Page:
Initially, Hinshaw was hesitant about slowing down a powerful and explosive athlete, but after working with Hinshaw, Khalipa won the Row Half Marathon and placed in the top 3 for a number of other endurance WOD’s at the 2013 CrossFit games. Clearly, Hinshaw’s work with Khalipa had made a massive improvement. After this, Hinshaw started working with Froning and Fraser. Again, Hinshaw was hesitant but within the first six months of working with Hinshaw, all of Froning’s and Fraser’s lifts increased. The training with Hinshaw had in fact made them stronger.
This is a significant result, as these athletes are so well rounded and train so much, that PB’s seldom occur. Hinshaw now works with a myriad of Games Athletes. In order to understand why this happened and Aerobic Capacity, in general, we need to have a crash course in energy systems and the different types of muscle in the body.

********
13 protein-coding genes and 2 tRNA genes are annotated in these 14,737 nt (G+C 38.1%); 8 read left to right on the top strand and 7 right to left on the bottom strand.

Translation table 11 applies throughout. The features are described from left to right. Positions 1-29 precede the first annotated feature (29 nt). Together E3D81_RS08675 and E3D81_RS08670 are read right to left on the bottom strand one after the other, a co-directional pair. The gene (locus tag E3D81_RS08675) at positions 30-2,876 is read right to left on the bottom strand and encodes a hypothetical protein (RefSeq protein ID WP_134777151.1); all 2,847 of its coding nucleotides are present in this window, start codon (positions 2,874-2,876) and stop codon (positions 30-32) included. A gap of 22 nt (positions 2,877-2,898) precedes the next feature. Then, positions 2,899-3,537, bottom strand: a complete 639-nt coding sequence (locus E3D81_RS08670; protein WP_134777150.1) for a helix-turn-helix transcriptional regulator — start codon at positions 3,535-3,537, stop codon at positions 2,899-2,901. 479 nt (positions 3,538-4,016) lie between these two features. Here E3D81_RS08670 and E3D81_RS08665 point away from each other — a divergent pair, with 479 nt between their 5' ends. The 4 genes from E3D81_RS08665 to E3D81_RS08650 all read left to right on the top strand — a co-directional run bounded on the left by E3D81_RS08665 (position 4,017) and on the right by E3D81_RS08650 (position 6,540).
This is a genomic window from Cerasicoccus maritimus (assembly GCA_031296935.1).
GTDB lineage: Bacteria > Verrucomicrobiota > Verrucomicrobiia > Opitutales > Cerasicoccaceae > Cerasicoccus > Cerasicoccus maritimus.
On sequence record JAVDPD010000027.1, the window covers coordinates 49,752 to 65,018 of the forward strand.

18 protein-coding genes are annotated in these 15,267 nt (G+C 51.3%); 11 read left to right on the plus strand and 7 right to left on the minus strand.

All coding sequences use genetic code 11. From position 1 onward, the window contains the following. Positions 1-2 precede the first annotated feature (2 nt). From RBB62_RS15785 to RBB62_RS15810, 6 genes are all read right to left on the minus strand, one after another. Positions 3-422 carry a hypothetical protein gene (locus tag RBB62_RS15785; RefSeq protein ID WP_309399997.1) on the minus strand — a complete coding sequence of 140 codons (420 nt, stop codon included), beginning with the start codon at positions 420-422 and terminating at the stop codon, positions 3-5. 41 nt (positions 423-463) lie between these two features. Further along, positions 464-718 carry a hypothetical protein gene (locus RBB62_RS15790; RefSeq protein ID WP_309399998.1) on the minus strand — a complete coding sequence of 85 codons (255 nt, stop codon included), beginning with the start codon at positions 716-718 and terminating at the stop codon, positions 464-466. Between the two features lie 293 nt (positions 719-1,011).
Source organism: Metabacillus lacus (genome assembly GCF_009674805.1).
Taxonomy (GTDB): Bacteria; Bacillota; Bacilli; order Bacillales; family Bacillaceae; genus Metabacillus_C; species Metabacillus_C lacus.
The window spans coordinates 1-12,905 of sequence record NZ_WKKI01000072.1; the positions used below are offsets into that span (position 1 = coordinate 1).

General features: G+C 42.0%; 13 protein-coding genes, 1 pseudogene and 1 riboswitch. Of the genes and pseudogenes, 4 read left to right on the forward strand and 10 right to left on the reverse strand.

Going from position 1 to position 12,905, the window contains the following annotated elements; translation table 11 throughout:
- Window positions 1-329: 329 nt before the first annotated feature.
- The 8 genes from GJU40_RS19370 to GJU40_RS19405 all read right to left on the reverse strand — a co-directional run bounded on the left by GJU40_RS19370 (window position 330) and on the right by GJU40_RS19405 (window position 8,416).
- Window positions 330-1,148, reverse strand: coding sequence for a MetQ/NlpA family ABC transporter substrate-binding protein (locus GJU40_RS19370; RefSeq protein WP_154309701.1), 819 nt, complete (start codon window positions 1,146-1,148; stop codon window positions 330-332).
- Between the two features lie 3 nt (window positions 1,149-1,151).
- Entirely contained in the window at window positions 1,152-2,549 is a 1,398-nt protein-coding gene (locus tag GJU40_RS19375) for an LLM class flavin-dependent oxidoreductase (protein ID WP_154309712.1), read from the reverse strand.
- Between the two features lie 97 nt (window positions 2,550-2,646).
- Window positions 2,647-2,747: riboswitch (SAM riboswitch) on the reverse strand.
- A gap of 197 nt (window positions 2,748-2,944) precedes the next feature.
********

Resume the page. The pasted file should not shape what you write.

In short, the human body has three different types of energy systems. The first system is the Phosphagen system. This energy system provides energy for exercise from zero to ten seconds. It is a highly explosive energy system. Think 1 rep max lifts.
The next energy system is the Glycolytic energy system. This system comes into play in anaerobic WOD’s and peaks at approximately 60 seconds. Think 400m max effort sprints.
The third energy system is the oxidative (Aerobic) energy system. This system peaks at around 90 to 120 seconds and sustains this peak thereafter. Think 1600 metre max effort runs.
With this in mind, we need to break down the different types of muscle fibres in the body.